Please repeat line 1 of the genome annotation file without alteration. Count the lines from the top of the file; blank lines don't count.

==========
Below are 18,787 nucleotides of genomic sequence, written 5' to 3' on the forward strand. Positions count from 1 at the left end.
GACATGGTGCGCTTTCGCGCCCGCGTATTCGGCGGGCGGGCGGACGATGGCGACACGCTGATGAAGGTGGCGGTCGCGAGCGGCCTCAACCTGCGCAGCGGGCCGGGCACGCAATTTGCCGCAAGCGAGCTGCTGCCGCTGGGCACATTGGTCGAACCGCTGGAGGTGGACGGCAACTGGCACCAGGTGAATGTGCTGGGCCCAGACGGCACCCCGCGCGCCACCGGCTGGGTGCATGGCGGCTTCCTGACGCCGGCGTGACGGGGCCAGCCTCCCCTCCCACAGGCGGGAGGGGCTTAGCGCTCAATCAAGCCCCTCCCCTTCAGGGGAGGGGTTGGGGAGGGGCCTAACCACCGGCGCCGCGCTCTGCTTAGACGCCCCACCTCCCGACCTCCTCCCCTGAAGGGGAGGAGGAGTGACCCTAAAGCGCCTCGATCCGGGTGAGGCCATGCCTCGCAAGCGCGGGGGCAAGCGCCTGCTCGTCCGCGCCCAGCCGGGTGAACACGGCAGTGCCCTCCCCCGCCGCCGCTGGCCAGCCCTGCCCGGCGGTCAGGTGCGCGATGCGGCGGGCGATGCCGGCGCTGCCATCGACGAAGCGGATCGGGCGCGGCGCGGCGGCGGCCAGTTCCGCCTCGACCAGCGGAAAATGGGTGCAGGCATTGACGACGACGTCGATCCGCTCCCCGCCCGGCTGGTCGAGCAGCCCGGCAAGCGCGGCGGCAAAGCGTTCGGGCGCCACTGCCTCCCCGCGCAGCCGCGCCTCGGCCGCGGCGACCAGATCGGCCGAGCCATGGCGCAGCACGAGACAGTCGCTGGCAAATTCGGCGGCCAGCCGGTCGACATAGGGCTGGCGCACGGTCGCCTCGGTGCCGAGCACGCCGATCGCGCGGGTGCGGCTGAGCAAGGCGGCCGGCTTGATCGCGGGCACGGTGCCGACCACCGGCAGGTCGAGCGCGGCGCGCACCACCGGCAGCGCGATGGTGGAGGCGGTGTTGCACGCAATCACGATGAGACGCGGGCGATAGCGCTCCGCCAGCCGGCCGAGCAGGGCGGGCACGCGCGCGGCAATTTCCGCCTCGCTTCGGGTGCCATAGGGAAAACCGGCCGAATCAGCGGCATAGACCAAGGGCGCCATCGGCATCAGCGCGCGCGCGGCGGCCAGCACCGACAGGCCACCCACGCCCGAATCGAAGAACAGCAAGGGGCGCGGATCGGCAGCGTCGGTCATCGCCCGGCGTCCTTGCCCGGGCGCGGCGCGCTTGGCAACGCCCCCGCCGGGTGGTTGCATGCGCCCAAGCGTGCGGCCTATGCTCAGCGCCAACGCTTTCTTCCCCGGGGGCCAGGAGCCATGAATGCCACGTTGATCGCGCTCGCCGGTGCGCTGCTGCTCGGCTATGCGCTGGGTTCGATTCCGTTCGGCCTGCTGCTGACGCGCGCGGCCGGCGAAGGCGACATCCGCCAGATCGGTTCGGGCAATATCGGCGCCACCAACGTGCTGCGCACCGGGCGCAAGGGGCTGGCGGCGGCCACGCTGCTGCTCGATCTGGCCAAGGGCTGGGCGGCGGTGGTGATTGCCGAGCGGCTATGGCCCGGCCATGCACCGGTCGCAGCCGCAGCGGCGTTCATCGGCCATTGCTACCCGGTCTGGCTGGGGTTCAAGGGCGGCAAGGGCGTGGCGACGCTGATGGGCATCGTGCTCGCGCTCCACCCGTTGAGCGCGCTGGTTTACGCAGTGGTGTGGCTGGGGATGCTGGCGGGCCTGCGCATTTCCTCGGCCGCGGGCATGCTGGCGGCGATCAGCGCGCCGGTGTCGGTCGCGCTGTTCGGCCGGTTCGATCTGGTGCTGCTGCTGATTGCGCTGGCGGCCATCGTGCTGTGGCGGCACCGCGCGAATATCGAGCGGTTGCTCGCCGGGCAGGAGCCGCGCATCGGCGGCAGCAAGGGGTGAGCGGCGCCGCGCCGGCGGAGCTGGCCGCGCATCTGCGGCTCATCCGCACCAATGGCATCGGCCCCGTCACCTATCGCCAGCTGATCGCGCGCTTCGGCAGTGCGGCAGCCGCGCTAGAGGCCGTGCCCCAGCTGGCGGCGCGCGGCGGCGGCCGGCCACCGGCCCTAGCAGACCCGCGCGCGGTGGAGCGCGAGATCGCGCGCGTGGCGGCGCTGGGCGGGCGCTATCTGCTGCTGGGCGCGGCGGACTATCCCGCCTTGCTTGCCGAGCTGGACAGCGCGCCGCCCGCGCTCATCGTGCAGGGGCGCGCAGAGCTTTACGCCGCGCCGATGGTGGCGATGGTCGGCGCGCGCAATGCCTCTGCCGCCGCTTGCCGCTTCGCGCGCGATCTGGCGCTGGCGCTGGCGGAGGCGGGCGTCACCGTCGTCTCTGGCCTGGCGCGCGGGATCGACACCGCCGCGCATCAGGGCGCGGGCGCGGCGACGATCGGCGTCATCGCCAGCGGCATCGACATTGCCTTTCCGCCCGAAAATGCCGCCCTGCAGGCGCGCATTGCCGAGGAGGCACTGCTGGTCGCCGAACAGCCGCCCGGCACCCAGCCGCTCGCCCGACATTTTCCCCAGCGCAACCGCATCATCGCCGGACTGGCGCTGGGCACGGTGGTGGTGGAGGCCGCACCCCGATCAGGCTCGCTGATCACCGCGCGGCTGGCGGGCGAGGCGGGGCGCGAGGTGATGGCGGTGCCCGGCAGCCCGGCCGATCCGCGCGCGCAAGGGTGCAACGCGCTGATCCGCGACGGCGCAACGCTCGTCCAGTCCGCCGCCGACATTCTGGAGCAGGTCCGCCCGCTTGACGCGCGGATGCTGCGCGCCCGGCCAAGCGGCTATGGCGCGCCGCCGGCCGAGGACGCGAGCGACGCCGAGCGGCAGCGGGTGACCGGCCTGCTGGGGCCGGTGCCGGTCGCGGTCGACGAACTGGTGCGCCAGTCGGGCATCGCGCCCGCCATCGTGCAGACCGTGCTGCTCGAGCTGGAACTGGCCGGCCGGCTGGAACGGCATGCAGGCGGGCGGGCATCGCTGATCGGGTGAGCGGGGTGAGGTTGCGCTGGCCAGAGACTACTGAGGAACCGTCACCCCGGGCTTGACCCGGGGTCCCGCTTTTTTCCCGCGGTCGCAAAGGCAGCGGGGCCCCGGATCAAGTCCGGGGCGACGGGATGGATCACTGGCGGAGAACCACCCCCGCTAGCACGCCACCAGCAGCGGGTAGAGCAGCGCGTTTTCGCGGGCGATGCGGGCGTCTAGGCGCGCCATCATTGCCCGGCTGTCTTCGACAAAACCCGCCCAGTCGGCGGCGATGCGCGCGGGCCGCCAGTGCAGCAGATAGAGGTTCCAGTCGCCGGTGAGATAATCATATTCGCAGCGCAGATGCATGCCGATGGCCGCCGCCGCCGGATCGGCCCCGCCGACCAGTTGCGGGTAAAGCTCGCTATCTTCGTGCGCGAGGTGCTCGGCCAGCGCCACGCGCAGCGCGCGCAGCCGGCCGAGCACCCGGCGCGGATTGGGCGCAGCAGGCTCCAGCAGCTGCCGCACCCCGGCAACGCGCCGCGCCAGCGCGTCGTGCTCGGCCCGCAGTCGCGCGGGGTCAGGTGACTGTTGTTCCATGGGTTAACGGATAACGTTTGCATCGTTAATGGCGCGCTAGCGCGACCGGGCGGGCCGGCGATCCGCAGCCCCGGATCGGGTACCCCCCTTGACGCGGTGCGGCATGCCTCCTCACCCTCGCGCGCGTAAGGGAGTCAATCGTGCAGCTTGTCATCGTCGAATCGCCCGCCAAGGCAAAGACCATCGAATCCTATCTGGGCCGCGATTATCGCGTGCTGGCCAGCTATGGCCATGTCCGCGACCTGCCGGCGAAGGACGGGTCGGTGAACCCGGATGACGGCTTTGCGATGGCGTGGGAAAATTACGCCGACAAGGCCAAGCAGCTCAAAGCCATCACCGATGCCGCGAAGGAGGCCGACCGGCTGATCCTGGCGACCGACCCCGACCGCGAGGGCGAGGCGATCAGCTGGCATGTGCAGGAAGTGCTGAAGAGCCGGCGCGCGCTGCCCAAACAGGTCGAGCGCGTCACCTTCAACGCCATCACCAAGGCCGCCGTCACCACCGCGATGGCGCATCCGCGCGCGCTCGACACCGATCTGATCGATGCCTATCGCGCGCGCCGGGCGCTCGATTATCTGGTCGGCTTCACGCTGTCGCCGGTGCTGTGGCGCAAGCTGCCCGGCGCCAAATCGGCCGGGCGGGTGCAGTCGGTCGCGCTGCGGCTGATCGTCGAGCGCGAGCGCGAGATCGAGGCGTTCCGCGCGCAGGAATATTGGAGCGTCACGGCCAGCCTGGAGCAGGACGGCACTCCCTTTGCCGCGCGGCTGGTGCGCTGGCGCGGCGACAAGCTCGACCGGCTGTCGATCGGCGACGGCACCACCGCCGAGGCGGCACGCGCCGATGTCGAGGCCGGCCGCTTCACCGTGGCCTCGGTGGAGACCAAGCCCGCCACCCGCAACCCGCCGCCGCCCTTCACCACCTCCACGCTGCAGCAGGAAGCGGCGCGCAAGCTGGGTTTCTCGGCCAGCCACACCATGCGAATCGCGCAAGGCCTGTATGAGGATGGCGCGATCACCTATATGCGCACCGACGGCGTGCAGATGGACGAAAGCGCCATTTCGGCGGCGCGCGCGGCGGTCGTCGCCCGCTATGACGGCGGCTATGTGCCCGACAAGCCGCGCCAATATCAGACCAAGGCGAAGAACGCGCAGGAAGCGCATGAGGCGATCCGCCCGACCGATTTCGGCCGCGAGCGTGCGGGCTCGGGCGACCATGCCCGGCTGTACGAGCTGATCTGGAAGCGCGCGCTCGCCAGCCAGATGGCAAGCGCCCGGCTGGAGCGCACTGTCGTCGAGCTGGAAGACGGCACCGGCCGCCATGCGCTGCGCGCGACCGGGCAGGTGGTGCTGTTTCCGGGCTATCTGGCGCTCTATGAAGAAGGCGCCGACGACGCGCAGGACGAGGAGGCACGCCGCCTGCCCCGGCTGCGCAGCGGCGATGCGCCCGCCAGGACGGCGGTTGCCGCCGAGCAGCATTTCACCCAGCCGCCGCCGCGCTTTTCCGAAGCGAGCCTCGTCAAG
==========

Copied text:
Below are 18,787 nucleotides of genomic sequence, written 5' to 3' on the forward strand. Positions count from 1 at the left end.